Spare me the sympathy
Not long after Boston Marathon suspect Dzhokhar Tsarnaev was apprehended, I heard someone express sympathy for him.
“I feel sorry for him,” this person said. “If it wasn’t for his older brother, he wouldn’t be in this mess.”
I thought this was an isolated sentiment, but no: I keep running into people who feel sorry for Dzhokhar, though they’re always quick to add that there’s no excuse for what he allegedly did, and that he should suffer the consequences.
I didn’t know what to make of these comments, which I completely disagreed with.
I don’t feel at all sorry for Dzhokhar, and I don’t understand why anyone would. Nor do I buy the dominant narrative, that Dzhokhar was a guileless bystander until his mean older brother led him astray. But even if I did accept this, I doubt I would sympathize with Dzhokhar. In fact, I might find him even more repugnant than I already do.
To me, there’s nothing sympathetic about someone who lacks strength of character and a functioning moral compass. If your mean old brother can convince you to plant bombs at a marathon, you probably weren’t a very good person to begin with.
In a piece on the online magazine Slate, the writer Hanna Rosin tries to understand why anyone would sympathize with Dzhokhar. She attributes the phenomenon mainly to women — teenage girls who inexplicably harbor crushes on killers (alleged Aurora, Colo., shooter James Holmes also has his fans) and mothers, often with sons of their own.
“Some just seem anguished by the vision of that ‘poor kid’ alone in the boat by himself, bleeding for all those hours,” Rosin writes. “All of this sympathy stems of course from the story line that coalesced early: a hapless genial pothead being coerced into killing by his sadistic older brother.
“As with such story lines, all evidence to the contrary gets suppressed. Probably the correct moral response to this misplaced maternal sympathy is the one a Slate colleague had, which is to say: ‘People, please. Cut that [expletive] out. He’s an adult and a mass murderer.’ There is evidence that he was not just a pot smoker but a dealer, and also like his brother, he was a fan of jihad. Also the photos of him at the actual bombing site are not so heartwarming, as they show him surveying the crowd that he is about to blow up.”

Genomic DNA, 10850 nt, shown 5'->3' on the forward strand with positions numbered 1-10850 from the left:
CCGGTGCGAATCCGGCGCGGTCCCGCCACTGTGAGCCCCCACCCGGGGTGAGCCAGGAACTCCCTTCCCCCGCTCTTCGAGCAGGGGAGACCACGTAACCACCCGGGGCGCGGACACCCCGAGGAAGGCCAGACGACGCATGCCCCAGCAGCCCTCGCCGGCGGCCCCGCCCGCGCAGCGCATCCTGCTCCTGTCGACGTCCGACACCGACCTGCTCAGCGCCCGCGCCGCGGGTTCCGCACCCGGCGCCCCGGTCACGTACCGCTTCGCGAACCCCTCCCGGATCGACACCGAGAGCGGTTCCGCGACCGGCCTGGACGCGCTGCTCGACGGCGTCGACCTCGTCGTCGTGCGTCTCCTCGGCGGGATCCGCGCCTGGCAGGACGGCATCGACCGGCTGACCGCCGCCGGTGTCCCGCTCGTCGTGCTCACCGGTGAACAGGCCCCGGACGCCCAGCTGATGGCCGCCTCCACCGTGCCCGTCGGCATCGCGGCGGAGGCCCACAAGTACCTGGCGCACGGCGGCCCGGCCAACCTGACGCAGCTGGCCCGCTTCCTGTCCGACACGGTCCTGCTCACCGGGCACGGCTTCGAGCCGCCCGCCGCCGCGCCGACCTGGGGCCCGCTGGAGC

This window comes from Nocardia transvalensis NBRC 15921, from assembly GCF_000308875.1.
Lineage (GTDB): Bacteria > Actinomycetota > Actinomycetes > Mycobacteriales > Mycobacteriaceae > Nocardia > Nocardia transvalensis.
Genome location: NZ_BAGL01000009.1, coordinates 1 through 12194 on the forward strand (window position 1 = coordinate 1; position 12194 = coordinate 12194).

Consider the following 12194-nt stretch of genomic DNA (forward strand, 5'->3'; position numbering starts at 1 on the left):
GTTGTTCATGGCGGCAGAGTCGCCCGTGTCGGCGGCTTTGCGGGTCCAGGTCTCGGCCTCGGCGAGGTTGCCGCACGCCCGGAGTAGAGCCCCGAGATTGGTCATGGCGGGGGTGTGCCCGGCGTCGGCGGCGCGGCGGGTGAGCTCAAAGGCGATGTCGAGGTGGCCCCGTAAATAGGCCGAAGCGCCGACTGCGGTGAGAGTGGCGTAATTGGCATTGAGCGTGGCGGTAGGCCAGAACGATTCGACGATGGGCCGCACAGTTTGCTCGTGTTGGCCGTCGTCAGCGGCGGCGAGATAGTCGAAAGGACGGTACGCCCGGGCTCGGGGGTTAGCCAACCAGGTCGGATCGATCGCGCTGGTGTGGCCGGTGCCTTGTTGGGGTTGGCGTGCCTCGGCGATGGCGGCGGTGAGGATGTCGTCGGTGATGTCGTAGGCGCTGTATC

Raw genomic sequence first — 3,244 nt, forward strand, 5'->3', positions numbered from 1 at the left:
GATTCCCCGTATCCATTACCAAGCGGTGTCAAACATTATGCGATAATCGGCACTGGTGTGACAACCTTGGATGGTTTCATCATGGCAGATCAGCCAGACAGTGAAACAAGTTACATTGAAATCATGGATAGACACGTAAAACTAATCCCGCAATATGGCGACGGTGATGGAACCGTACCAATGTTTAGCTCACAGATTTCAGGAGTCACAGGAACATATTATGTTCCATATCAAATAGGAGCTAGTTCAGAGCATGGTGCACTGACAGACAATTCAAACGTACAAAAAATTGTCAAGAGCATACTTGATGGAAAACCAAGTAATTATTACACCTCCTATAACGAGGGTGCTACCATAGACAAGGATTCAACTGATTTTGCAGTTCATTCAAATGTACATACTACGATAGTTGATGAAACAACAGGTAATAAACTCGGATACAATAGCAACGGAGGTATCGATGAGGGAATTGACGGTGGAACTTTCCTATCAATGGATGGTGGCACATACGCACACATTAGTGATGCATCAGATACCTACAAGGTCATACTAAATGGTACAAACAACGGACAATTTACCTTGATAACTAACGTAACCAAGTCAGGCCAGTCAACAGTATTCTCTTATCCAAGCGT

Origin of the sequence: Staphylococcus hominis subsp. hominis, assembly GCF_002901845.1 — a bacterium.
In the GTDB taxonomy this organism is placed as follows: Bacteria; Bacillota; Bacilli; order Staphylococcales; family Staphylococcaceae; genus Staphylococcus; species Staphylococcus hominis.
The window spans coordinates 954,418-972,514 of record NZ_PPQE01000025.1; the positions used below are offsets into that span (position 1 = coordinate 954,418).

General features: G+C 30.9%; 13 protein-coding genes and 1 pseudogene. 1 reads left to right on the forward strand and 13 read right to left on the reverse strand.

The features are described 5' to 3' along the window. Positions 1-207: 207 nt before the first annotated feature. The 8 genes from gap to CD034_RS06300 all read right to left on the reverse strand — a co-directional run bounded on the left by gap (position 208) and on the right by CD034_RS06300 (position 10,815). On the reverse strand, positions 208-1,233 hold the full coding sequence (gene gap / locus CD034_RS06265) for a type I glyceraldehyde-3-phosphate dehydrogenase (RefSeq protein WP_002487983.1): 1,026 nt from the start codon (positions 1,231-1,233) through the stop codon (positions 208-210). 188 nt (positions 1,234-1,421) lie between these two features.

After Dzhokhar was arrested, my father and I discussed our lack of patience with the theory that Dzhokhar’s older brother coerced him into doing something he did not want to do.
“I don’t think you’d be able to talk your sisters into doing anything like that,” my father said.
I agreed. My sister Rebecca is generally easy to boss around — if I tell her to make me a sandwich or get me a drink, she usually will — but she possesses a moral compass and strength of character and would never commit a heinous crime, even if I asked her. My younger sister Lesley has always resisted my efforts to get her to fetch me food or run little errands for me, and she has both a moral compass and a strong character.
I’ve also enjoyed reading the comments of Dzhokar’s former high school classmates and college classmates, who emphasize how normal and nice he seemed. Now, I don’t know Dzhokhar. Perhaps he was once a really swell fellow and recently took a turn for the worse. But I’m skeptical.
Ever since high school, I’ve wondered whether people know what the word nice actually means. Niceness is about more than being sociable at parties and cracking funny jokes. It’s about actively being a decent person. If you thought Dzhokhar seemed nice because he played intramural soccer and listened to hip-hop, you might want to rethink your working definition of the word nice.
“I know he’s a bad guy, but for me, he’s still a good guy,” one of Dzhokhar’s dumb friends told the Los Angeles Times. Uh, no. Dzhohkar, if he’s guilty of the crimes he’s suspected of, is not a good guy. And you might not be such a good guy, either, if that’s what you think.
Last week, three of Dzhokhar’s buddies were arrested and charged with trying to help him after learning of his status as the most wanted man in America. I tried to imagine how my college roommate would have reacted had she learned that I was a suspected terrorist. Would she dispose of evidence and lie to the police? No, she would not. Because she’s a decent human being! A nice person, if you will.
Of course, none of this is rocket science.
Most people know that helping terrorists is wrong, and that being a terrorist is even worse. We can bend over backward trying to understand what made the Tsarnaev brothers do what they allegedly did, and why Dzhokhar’s dumb pals tried to help him, but the more I learn about them, the only thing I find remotely remarkable about them is the vastness of their stupidity, their shallowness and their callow disregard for all other people. From what I can tell, the brothers’ Uncle Ruslan was pretty much on the mark when he described them as losers. None of this “Dzhokhar is really nice” nonsense from him.
Unfortunately, one of the things we’ve learned from the Boston Marathon bombing is that you don’t have to be an evil criminal genius to cause a huge amount of suffering and damage. Shallow, pathetic losers, it turns out, can inflict a lot of harm. And what should be clear to everyone is that nobody involved in this terrible crime should ever be mistaken for a nice person again.
Foss Forward makes a weekly appearance in print, in The Gazette’s Saturday Lifestyles section. You can email Sara at firstname.lastname@example.org.